Among the existing models, mice have not been used extensively for testing of HIV env DNA vaccines due to the Rev dependence and the poor expression of these genes in mice. However, this problem can be overcome by codon-optimization of genes [18,35], which has made it possible to achieve comparable immune responses in mice and macaques [61]. However, rodents, including mice, lack the ability to produce antibodies with long CDR3 loops [24]. Since these loops are important features of several known broadly neutralizing antibodies [3,26,27,28,29,30], the rodent models have a clear disadvantage when screening for immunogenicity. The rabbit model, being a lagomorph and a larger animal, may more closely resemble the macaque model and still maintain the advantages of being less expensive, easy to handle and with large blood volumes to work with. Rabbits may also have an advantage over guinea pigs in generating antibodies, seen after electroporation with an HIV DNA vaccine [21]. This might explain the low potency of guinea pig antibodies we noticed when we purified IgG from a few serum samples with unspecific neutralizing response (data not shown). Thus, the rabbit is a favored model for test of immunogenicity and screening of vaccine candidates, although the model does not guarantee an equal response or protective efficacy in the macaque model. Moreover, even the macaque model may prove not to adequately predict the ability of a vaccine to generate bNAbs and show efficacy in humans. As a consequence, it could prove necessary to actually use macaques or even humans in the screening for optimal HIV-1 Env immunogens eliciting bNAbs and use small animal models primarily to ensure immunogenicity of the DNA constructs.

5. Conclusions

Rational selection of envelope genes and thorough screening concluded that a trivalent mix of non-modified gp140 genes is optimal to induce high and broad NAb in the preferred rabbit model. However, this optimization differed from guinea pigs and did not directly translate into cynomolgus macaques. This suggests species-specific differences in the quality of immune response to HIV-1 env DNA and emphasizes the importance of choosing the correct animal model when screening for future vaccine constructs.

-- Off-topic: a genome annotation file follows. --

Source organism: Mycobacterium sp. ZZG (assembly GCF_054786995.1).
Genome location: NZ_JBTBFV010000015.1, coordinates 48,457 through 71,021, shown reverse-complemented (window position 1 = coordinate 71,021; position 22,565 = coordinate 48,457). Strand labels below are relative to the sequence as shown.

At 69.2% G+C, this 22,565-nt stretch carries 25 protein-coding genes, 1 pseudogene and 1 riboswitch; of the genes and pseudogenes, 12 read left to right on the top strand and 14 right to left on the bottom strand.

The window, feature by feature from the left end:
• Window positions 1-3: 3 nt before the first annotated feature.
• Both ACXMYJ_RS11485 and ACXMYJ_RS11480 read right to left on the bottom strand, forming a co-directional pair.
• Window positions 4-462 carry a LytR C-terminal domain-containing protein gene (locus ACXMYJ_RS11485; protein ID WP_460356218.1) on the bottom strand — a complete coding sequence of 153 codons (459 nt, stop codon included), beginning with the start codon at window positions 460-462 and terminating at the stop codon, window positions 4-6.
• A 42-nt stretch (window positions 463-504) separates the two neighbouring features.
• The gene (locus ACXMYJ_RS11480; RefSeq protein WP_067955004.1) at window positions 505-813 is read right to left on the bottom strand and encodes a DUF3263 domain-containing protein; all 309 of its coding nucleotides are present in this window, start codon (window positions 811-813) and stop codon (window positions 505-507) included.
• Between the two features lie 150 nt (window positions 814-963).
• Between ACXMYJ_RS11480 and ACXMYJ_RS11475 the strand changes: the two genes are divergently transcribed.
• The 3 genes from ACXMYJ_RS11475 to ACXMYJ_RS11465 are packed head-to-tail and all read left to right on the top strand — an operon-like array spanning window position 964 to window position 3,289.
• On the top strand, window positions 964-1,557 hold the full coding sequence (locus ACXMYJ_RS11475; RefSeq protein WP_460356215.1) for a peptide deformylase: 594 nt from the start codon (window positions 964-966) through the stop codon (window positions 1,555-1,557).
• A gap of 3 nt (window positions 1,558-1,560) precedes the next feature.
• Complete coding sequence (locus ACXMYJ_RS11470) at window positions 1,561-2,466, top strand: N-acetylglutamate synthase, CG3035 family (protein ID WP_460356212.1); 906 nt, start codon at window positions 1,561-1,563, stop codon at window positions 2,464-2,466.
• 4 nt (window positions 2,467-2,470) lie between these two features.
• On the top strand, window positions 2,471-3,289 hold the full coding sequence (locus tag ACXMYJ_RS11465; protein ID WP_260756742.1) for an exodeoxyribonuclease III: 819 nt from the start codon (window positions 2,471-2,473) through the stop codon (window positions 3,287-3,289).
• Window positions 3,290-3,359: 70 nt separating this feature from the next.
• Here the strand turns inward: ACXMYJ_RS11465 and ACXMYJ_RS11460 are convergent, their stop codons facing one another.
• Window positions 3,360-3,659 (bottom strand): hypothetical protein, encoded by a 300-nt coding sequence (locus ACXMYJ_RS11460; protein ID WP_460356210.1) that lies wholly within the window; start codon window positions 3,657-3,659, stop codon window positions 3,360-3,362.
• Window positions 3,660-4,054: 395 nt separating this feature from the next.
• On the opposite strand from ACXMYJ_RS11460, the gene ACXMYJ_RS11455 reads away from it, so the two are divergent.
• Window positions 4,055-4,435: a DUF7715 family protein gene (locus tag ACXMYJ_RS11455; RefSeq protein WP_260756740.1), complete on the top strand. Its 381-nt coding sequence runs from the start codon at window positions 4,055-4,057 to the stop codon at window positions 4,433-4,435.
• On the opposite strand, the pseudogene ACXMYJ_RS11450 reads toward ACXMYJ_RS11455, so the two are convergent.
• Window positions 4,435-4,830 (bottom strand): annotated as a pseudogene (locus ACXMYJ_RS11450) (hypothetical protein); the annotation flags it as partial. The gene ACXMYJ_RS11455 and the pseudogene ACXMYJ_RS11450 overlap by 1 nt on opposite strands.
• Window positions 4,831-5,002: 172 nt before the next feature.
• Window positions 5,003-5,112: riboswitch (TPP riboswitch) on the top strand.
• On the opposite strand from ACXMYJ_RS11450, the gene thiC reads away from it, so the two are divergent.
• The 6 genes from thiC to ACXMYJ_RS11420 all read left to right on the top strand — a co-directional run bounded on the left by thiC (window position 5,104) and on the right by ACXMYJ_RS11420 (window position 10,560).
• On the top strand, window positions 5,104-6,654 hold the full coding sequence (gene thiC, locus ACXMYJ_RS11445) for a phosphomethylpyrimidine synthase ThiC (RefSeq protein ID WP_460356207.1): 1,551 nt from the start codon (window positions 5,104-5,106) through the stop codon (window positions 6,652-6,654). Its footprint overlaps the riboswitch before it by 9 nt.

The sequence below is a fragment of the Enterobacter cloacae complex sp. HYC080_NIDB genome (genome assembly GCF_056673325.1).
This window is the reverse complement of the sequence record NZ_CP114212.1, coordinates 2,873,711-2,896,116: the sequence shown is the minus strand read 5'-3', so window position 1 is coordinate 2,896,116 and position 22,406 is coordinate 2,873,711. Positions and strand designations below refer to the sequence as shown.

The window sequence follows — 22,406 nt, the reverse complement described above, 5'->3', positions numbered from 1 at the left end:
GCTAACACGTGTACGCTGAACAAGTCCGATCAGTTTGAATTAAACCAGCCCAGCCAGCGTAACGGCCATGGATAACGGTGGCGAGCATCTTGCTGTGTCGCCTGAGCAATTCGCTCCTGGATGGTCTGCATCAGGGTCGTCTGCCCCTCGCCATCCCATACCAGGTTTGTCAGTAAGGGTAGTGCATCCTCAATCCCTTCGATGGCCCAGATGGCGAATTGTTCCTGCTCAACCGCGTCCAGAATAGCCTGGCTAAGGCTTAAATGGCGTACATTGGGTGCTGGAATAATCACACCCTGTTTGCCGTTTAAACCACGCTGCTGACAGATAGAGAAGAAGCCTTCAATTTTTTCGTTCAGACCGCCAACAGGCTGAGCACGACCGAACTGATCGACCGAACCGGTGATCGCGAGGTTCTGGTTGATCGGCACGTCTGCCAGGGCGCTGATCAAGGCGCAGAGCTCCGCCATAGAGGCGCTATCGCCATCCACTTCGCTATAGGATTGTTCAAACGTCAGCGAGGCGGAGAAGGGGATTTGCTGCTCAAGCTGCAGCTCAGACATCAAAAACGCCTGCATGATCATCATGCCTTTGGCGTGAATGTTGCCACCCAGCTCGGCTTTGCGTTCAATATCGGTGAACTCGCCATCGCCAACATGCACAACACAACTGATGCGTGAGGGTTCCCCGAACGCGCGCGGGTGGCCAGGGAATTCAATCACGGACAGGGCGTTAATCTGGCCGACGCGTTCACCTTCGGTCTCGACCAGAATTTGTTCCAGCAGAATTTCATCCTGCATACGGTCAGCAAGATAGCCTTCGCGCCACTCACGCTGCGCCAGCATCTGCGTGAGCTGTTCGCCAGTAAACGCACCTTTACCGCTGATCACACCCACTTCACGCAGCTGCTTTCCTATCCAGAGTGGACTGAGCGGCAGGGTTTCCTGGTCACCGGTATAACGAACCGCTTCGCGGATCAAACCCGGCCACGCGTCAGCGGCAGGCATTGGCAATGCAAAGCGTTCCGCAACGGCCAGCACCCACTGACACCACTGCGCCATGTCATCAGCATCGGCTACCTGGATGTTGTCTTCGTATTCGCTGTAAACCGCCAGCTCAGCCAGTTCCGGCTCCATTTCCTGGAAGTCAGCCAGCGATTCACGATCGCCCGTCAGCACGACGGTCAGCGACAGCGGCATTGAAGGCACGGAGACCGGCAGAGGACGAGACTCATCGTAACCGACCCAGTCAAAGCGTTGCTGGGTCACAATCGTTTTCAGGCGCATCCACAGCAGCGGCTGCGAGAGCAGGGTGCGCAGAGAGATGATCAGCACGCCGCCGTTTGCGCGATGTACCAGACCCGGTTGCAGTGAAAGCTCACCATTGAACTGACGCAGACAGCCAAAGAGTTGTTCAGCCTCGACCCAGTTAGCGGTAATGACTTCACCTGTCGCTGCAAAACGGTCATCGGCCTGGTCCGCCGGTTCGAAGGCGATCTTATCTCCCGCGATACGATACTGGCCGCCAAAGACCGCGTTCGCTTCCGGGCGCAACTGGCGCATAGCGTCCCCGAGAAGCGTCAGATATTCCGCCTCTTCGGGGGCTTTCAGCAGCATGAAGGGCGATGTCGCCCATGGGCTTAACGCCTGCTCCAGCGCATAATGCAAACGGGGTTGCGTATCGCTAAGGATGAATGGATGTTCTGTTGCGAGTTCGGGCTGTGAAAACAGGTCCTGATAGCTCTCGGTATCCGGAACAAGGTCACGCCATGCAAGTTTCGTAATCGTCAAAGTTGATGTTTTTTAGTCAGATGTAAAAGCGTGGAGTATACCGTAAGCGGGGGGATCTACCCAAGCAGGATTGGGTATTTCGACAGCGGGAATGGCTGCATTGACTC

Acknowledgments

The authors gratefully acknowledge Jan Gerstoft for providing the serum samples from Danish HIV patients at the University Hospital of Copenhagen (Rigshospitalet). The project was sponsored by the European Community under EC-FP7-grant “Next Generation HIV-1 Immunogens inducing broadly reactive Neutralizing antibodies” NGIN_201433. Other members of the NGIN Consortium are Mauro Malnati and Lucia Palco, Fondazione Centro San Raffaele del Monte Tabor, Milan, Italy; Hanneke Schuitemaker, AMC at the University of Amsterdam, the Netherlands; Luigi Buonaguro, Istituto Nazionale Tumori “Fond. G. Pascale”, Naples, Italy; Philippe Saudan, Cytos Biotechnology AG, Zurich-Schlieren, Switzerland; Mario Clerici, Milano University Medical School, Italy; Anna-Lena Spetz, Karolinska Institut, Stockholm, Sweden; Jan Albert, Francesca Chiodi and Britta Wahren, SMI/MTC, Stockholm, Sweden; Guido Vanham, Institute of Tropical Medicine, Antwerp, Belgium; Meghna Ramaswamy, National Institute for Biological Standards & Control, Herfordshire, UK; Sylvan Fleury and Anick Chalifour, Mymetics Corporation, Epalinges, Switzerland; Eva-Maria Fenyo, Lund University, Lund, Sweden; and Morgane Bomsel, Institut Cochin, Paris, France.

Conflict of Interest

The authors declare no conflict of interest.